By Dave Reed
Electric vehicles are coming to save the day, hooray! Well, yes and no. As with any technology, the transition to EVs comes with complications, challenges and opportunities.
It pays to be proactive and try to ensure that the process plays out in a way that’s best for our communities. That’s the thinking behind a couple of different policy discussions that are currently underway in Garfield County.
Regardless of how you feel about them, electric vehicles are the way of the future. It should surprise no one to hear that their numbers have increased significantly the past few years, along with the steady expansion of public charging stations. The growth will only accelerate.
Consumers are embracing EVs as a superior technology with a lot of advantages – better performance, lower fuel costs, fewer moving parts needing maintenance and repair. Meanwhile, auto manufacturers are investing hundreds of billions to retool their product lines and plants, and a boatload of federal and state funding is adding to the momentum.
True, it will take decades for electric vehicles to completely replace gas and diesel ones. After all, the average vehicle purchased this year won’t be scrapped for nearly 20 years. But year by year, EVs (and e-bikes) will transform the way we get around.
This is a good thing. Transportation accounts for nearly a quarter of our greenhouse gas emissions, so replacing fossil-fueled vehicles with electric ones is an essential part of the strategy to zero out emissions by 2050. And even putting aside climate change, it’s worth switching to EVs for a host of other reasons: doing so will reduce local air pollution, alleviate health problems, avoid tens of thousands of premature deaths annually, reduce reliance on imported oil, save consumers billions a year on car expenses and boost the economy in the bargain.
OK, but how do we build out the local charging network that will be needed to serve all those EVs? That’s part of the focus of a working group convened this summer by Garfield Clean Energy and Xcel Energy’s Partners in Energy to develop an EV-readiness plan for Garfield County.
We can’t assume the transition will just manage itself. The working group is looking at ways to incorporate EV-readiness into local building codes, incentivize developers and large employers to add EV charging, and encourage businesses to electrify their fleets. Part of the planning process will be to send out a survey to county residents, so be on the lookout for that in the next few weeks.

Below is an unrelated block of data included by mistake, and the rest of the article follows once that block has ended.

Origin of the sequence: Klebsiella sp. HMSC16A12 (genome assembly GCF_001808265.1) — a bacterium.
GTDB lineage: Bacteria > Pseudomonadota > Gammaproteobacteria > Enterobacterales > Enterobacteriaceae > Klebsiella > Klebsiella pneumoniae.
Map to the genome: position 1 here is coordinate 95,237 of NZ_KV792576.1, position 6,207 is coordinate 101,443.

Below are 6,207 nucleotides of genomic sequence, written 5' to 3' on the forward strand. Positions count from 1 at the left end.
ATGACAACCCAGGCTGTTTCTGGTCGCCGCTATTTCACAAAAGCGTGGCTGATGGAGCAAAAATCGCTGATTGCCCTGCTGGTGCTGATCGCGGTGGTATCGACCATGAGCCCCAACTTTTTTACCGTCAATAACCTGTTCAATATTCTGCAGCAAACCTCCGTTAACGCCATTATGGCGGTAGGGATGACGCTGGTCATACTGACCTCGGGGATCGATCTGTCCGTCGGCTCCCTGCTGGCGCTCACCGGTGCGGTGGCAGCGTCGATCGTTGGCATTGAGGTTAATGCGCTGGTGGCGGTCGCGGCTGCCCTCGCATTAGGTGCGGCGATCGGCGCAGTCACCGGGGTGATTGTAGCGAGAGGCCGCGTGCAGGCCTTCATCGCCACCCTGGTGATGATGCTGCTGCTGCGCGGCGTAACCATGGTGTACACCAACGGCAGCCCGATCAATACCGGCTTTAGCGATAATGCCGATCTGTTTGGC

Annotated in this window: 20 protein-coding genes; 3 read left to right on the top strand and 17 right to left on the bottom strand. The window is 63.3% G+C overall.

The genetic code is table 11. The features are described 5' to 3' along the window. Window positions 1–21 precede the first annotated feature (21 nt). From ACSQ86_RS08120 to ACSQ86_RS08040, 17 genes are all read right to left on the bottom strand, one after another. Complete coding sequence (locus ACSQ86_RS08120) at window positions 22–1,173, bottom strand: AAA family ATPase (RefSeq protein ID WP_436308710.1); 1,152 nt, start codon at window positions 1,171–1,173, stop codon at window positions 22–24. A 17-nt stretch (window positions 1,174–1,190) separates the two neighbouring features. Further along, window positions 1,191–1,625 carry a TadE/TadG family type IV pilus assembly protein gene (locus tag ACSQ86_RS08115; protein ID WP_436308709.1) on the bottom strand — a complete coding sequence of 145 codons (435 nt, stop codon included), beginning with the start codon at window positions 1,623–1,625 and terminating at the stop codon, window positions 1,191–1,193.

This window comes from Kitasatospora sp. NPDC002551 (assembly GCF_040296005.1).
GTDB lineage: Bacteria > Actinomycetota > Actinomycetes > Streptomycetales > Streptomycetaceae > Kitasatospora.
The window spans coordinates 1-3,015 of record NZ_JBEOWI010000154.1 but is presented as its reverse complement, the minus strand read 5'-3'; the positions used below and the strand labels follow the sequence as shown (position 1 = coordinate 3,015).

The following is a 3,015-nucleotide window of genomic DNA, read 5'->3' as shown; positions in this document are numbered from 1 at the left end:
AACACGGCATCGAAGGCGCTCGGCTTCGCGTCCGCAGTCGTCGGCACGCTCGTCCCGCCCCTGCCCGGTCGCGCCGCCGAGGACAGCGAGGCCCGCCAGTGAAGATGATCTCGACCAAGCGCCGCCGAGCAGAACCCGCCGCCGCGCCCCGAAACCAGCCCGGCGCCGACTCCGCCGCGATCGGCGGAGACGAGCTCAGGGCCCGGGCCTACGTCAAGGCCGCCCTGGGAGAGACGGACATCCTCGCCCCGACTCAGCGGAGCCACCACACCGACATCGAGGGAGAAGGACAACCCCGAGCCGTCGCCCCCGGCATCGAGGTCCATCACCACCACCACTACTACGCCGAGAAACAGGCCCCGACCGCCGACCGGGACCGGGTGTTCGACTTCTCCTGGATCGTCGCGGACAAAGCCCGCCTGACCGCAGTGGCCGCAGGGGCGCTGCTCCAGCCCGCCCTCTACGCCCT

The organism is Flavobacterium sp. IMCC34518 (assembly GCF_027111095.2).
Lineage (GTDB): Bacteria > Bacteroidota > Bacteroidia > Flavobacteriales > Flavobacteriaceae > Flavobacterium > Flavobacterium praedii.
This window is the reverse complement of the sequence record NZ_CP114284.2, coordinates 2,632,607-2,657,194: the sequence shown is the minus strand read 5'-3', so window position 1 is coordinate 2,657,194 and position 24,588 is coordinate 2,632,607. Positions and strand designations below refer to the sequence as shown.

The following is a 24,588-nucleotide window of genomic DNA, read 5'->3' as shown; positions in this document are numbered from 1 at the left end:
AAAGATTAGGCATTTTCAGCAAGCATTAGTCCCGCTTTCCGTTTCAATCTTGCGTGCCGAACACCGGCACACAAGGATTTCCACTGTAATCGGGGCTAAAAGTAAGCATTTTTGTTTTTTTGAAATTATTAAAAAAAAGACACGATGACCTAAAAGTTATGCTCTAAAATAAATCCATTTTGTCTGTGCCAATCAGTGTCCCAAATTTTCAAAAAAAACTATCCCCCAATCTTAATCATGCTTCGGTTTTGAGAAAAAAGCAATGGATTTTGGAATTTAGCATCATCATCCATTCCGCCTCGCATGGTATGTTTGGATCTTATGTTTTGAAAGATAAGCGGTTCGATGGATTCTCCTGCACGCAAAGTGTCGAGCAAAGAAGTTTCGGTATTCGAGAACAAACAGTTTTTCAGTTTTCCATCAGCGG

But let’s face it, EVs alone won’t solve all our transportation problems. For example, they won’t do much to address growing traffic volumes. Does it seem like the congestion on Grand Avenue has gotten steadily worse? It’s not your imagination: CDOT vehicle counts indicate a 24 percent average increase in traffic in the past 10 years, and a nearly 30 percent increase in peak volumes.
This is a wake-up call for a more comprehensive approach to mobility. Civic leaders and transportation experts will be answering the call when they gather in Glenwood Springs on Sept. 21 for an all-day summit hosted by CLEER, Garfield Clean Energy and Drive Clean Colorado.
Fortunately, this is an ideal moment to rethink our infrastructure for getting around. Along with the vast quantities of federal and state money now flowing for EVs and charging infrastructure, there is a growing array of new funding opportunities for mass transit and other alternatives to driving.
We’re not Amsterdam or New York here. Our region has its own set of challenges: narrow valleys and limited travel corridors, large numbers of residents commuting between communities, and a patchwork of different jurisdictions..
But we have a common interest in reducing traffic. And as with transitioning to electric vehicles, reducing traffic has numerous co-benefits: improved safety for pedestrians and cyclists, shorter and more pleasant commutes, lower household transportation costs. Moreover, according to the Southwest Energy Efficiency Project, EVs will only get Colorado about three-quarters of the way to its emissions-reduction goals; the other quarter will have to come from reducing vehicle miles traveled.
Our region is already doing many of the right things. RFTA and ECO Transit are exemplary rural bus systems. We have excellent bike paths that are suitable for commuting. In-town shuttles, dial-a-ride services and bikeshare services are starting to fill in the demand for “last mile” mobility. Remote work is also helping keep cars off the road.
Integrated clean mobility should be the goal. If we can plan with that paradigm in mind, we’ll have a transportation system that’s better for the local economy, the environment and our quality of life.
This column was originally published in the Sept. 13, 2023 edition of the Glenwood Springs Post Independent.